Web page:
Be careful what you post!

  VoG II 18:41 10 Sep 2004

click here

Seems a bit over the top to sue if the offending post was removed though.

  Dorsai 19:39 10 Sep 2004

I agree.

But it is any persons right, i guess, to sue if someone says somthing both untrue and, what? libel, slander, defermation of character? Any which way, it's allowed in the law.

wether it's a good idea to sue or not is a different matter. As stated in the click here it did bring the statement (that next to no one read) out to a broarder audiance.

but then i don't know what was said, and it was not said about me.

  zanwalk 20:30 10 Sep 2004

However, I do think that people should be careful about making wild claims that are not supported by fact, free speech is all very well, but if someone is disseminating claims about another person that are not true, it is surely a 'right' of that other person to sue? Whether or not it is wise is entirely a different matter.

  Old Shep 21:00 10 Sep 2004

I would agree with you.It does seem that anyone will sue anyone these days for the pettiest of things.Hopefully we will never get to that stage with our eagle eyed F.E. If people are going to sue surely they should sue the individual concerned and not the media (like this site) who try to mantain a modicum of control,but is nigh impossible to watch every thread every second.

  stalion 21:10 10 Sep 2004

at least we are not as bad as the usa yet where everbody sue's each other at the drop of a hat

  spuds 22:12 10 Sep 2004

Seeing the large amount of money that can be obtained by suing someone, makes you think were will it all end.There are many victims of crime and the like, who cannot get a thing.

  feb 03:39 11 Sep 2004

Mention no names!!

  Dorsai 14:04 11 Sep 2004

I agree, mention no names, or say alleged or accused.

A.N. other is accused of...

A.N. Other is alleged to be...

He is a...(but i did not say who 'He' is)

  Kate B 11:11 13 Sep 2004

Not sure that it wasn't right for Robertson to sue, actually - his reputation is very important to him and it had been impugned by the post.

One problem with defamation (which covers both libel and slander) is that at present you can't get legal aid to launch an action, which tends to mean it's the privilege of the rich.

The decision about whether to run a potentially dodgy remark when editing a piece is partly based on the likelihood of the person suing. Maxwell, for example, was incredibly litigious and you'd excise anything potentially defamatory even if the lawyer thought you might argue a "fair comment" defence, or indeed any other defence in court, because you could bet your bottom dollar a writ would land from him. Even if it didn't end up in court, it meant hassle and cost.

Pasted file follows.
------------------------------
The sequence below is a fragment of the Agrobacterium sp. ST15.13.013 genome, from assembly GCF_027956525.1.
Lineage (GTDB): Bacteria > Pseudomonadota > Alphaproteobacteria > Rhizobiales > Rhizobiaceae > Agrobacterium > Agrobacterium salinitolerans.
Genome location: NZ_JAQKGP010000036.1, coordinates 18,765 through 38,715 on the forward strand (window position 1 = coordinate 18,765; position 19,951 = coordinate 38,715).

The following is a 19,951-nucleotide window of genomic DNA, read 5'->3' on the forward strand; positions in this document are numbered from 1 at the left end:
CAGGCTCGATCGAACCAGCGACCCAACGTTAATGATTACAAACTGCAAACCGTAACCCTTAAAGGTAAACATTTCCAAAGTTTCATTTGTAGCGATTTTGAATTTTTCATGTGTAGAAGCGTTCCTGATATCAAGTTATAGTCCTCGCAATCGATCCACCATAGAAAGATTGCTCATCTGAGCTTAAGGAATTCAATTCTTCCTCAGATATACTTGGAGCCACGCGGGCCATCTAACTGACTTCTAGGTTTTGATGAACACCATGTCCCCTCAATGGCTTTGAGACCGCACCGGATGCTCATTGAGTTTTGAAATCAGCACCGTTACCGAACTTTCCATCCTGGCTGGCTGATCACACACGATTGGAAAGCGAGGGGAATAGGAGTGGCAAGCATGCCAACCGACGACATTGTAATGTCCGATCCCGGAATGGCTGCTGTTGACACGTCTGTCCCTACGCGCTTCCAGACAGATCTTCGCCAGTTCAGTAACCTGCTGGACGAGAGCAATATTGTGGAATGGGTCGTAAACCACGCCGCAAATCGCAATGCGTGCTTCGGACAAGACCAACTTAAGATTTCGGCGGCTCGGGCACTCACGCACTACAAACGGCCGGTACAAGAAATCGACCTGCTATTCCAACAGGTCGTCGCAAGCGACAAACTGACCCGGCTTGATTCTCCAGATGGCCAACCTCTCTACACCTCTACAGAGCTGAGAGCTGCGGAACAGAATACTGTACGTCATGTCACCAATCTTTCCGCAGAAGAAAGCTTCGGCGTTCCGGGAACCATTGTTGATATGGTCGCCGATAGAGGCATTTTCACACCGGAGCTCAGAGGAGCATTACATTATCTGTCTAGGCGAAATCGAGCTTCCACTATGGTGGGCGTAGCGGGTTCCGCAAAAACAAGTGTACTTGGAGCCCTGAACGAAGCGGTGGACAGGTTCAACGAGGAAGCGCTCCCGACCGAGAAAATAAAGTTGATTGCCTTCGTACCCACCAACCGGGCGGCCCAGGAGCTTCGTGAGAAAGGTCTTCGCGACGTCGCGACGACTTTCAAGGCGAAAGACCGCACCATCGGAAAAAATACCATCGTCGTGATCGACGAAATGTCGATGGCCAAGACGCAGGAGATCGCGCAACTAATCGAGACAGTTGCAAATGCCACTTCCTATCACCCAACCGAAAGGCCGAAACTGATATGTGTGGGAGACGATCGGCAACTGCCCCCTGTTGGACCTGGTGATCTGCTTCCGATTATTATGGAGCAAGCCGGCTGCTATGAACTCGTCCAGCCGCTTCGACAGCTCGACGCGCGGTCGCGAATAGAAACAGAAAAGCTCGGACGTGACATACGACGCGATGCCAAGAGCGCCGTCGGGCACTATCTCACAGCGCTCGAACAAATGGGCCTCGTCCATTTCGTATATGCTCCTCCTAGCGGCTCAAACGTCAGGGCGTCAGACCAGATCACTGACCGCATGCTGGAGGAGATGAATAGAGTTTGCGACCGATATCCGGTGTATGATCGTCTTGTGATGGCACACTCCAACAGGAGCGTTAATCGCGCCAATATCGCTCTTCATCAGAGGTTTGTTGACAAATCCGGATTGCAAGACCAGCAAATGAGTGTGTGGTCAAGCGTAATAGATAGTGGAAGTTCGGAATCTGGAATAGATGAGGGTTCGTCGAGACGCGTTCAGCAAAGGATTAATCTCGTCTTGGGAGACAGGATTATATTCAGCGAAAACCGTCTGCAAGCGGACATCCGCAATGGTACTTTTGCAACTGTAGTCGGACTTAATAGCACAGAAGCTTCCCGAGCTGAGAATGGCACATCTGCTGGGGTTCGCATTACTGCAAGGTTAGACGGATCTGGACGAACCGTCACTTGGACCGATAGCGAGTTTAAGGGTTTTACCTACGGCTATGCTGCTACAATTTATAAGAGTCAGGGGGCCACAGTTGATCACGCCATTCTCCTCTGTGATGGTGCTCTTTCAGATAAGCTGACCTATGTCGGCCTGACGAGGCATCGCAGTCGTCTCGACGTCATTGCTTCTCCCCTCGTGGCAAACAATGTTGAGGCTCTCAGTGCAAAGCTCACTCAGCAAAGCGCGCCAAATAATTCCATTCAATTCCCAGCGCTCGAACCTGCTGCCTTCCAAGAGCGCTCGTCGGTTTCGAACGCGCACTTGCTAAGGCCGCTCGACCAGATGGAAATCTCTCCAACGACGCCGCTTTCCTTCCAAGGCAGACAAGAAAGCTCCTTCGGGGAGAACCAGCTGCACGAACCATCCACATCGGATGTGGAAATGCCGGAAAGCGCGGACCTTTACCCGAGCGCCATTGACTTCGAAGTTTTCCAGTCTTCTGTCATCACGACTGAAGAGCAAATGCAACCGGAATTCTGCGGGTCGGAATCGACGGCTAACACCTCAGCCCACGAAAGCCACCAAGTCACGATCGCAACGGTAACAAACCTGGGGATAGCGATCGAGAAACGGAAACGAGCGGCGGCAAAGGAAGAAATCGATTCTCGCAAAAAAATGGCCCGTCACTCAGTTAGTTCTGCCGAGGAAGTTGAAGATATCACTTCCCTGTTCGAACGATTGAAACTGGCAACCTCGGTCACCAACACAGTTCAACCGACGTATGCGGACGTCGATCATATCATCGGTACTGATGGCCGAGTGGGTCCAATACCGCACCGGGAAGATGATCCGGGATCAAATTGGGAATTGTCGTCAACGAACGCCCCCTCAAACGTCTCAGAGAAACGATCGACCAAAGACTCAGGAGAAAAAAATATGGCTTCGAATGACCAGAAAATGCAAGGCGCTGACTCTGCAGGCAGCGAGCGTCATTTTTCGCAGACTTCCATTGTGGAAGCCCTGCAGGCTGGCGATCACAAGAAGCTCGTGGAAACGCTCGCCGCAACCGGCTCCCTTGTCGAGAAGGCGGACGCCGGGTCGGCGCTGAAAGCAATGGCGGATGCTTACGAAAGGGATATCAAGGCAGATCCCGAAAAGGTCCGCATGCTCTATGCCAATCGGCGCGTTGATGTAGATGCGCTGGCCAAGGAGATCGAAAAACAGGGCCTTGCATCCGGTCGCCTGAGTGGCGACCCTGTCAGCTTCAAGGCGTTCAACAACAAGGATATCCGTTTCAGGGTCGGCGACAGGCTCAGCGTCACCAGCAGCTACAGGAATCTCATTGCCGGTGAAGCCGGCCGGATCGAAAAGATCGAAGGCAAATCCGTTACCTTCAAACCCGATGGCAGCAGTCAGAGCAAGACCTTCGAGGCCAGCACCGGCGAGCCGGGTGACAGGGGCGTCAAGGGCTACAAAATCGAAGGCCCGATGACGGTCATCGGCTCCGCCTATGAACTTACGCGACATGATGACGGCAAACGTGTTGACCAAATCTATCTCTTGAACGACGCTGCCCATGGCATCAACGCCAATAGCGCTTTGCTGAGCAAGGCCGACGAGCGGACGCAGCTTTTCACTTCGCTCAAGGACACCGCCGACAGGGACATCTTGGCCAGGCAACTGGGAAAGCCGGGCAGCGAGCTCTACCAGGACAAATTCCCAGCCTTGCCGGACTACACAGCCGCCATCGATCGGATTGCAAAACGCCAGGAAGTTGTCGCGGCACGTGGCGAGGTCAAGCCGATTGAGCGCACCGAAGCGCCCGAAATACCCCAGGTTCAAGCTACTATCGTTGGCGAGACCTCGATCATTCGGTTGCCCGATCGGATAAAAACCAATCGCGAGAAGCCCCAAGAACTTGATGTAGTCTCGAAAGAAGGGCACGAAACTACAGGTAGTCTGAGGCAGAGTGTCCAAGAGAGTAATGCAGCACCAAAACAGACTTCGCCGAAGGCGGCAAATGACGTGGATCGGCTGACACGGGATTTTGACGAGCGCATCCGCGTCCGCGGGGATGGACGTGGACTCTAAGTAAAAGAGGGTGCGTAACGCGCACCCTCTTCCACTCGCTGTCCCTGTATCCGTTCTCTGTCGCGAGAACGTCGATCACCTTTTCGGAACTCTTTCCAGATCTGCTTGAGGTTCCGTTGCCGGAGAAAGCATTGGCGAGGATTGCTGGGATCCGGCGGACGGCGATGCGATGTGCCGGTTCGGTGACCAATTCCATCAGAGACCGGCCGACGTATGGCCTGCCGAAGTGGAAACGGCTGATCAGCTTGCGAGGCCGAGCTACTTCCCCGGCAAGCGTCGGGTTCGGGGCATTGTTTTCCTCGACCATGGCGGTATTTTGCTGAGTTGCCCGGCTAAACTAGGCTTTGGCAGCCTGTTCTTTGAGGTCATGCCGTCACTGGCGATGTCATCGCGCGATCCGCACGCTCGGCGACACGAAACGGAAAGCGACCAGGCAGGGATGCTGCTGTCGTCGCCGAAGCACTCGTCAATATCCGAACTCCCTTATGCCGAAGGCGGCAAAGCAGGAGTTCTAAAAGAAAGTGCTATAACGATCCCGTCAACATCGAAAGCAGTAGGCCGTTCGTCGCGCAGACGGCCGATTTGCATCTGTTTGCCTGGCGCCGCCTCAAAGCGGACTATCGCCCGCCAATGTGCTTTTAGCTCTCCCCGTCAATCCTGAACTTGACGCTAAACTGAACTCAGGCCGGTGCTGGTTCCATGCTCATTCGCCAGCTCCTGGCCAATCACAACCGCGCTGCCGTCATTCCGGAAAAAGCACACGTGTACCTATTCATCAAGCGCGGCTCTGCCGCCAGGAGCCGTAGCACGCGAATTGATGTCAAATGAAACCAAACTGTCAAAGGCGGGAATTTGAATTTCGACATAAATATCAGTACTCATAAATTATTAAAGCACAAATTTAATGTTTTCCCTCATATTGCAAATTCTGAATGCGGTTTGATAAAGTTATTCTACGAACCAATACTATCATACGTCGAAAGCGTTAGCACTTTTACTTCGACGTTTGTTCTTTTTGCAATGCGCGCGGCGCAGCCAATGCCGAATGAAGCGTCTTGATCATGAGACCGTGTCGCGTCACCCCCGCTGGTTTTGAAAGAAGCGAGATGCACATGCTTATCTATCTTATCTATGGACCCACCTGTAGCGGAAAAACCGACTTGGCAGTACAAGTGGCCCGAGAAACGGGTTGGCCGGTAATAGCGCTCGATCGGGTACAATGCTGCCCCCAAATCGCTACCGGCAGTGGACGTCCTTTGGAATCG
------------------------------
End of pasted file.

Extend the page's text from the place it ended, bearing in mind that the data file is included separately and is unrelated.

One thing to keep an eye out for is a judgment due from Strasbourg in the next few weeks. The McLibel Two (do a Google search, it's a long story but worth reading) lost when McDonald's sued them over their allegations, although it's generally held that the Golden Arches only had a Phyrric victory as some of their allegations were found to be true, the fine was tiny and I think it was never paid.

They have recently argued that they were denied their right to free speech and a fair trial because they had no access to legal aid to fight McDonald's and had to defend themselves while of course McDonald's unleashed the vast legal resources of a huge global corporation against them.

We're waiting on the judgment but if it goes the McLibel Two's way, it could lead to a sea-change in the access to funds for regular - ie, not rich - folk to fight defamation actions.

Meantime, in the great democratising internet, I think it's up to people to assume the responsibilities of publishing as well as the privileges, as we have been doing in professional publishing since the dawn of time. The piece in the link makes the point about "citizen journalists": it's a good one, and reminds us that with freedom comes responsibility.

The defamation laws in the UK are pretty straightforward: don't say anything untrue. There are various defences and you can pretty easily find them out. And underlying that principle is the basic assumption that people have a right not to have their good reputation trashed meaninglessly. To that end, Robertson was right to sue.

He was also right to sue as hopefully it has sent out a message to people posting on internet forums: that you can't just slag someone off!

  Talented Monkey 12:20 13 Sep 2004

Of course you always sprinkle your comments with Ian Hislop's favourite word, allegedly!

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